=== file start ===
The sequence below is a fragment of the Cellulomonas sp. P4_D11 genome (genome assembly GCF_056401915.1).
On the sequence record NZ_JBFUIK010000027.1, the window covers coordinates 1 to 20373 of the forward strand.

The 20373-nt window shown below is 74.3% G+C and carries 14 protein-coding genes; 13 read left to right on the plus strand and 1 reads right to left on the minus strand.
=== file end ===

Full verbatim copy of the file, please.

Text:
The sequence below is a fragment of the Cellulomonas sp. P4_D11 genome (genome assembly GCF_056401915.1).
On the sequence record NZ_JBFUIK010000027.1, the window covers coordinates 1 to 20373 of the forward strand.

The 20373-nt window shown below is 74.3% G+C and carries 14 protein-coding genes; 13 read left to right on the plus strand and 1 reads right to left on the minus strand.